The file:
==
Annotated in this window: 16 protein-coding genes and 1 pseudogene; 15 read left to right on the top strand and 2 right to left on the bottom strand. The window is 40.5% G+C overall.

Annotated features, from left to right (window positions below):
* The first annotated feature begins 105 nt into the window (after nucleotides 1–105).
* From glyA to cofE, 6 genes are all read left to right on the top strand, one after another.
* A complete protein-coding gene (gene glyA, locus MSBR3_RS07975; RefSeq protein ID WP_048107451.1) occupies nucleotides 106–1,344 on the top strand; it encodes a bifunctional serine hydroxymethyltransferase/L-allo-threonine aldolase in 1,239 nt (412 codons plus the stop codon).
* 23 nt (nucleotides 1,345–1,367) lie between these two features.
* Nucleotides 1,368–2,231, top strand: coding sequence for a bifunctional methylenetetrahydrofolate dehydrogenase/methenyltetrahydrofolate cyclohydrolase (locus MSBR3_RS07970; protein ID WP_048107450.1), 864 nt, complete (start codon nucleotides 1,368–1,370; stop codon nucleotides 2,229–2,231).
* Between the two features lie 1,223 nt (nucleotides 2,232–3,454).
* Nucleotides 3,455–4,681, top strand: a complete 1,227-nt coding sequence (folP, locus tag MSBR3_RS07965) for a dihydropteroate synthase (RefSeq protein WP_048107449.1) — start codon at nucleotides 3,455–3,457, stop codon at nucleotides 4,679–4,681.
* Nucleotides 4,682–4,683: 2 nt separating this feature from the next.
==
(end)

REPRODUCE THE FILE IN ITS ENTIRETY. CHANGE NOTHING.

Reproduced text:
Annotated in this window: 16 protein-coding genes and 1 pseudogene; 15 read left to right on the top strand and 2 right to left on the bottom strand. The window is 40.5% G+C overall.

Annotated features, from left to right (window positions below):
* The first annotated feature begins 105 nt into the window (after nucleotides 1–105).
* From glyA to cofE, 6 genes are all read left to right on the top strand, one after another.
* A complete protein-coding gene (gene glyA, locus MSBR3_RS07975; RefSeq protein ID WP_048107451.1) occupies nucleotides 106–1,344 on the top strand; it encodes a bifunctional serine hydroxymethyltransferase/L-allo-threonine aldolase in 1,239 nt (412 codons plus the stop codon).
* 23 nt (nucleotides 1,345–1,367) lie between these two features.
* Nucleotides 1,368–2,231, top strand: coding sequence for a bifunctional methylenetetrahydrofolate dehydrogenase/methenyltetrahydrofolate cyclohydrolase (locus MSBR3_RS07970; protein ID WP_048107450.1), 864 nt, complete (start codon nucleotides 1,368–1,370; stop codon nucleotides 2,229–2,231).
* Between the two features lie 1,223 nt (nucleotides 2,232–3,454).
* Nucleotides 3,455–4,681, top strand: a complete 1,227-nt coding sequence (folP, locus tag MSBR3_RS07965) for a dihydropteroate synthase (RefSeq protein WP_048107449.1) — start codon at nucleotides 3,455–3,457, stop codon at nucleotides 4,679–4,681.
* Nucleotides 4,682–4,683: 2 nt separating this feature from the next.